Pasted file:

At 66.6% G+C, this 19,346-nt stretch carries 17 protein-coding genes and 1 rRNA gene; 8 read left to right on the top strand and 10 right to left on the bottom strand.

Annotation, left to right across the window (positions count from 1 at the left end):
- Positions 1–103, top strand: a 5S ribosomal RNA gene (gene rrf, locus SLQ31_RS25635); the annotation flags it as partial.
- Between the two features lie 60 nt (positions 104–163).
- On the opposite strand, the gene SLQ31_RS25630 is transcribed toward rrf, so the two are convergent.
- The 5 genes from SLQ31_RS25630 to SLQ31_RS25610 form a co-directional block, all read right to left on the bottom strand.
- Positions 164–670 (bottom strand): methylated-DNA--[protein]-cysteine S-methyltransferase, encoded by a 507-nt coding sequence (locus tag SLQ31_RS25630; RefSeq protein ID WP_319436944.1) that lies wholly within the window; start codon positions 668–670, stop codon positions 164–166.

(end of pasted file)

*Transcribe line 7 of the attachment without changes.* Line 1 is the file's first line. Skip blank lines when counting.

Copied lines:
- Positions 164–670 (bottom strand): methylated-DNA--[protein]-cysteine S-methyltransferase, encoded by a 507-nt coding sequence (locus tag SLQ31_RS25630; RefSeq protein ID WP_319436944.1) that lies wholly within the window; start codon positions 668–670, stop codon positions 164–166.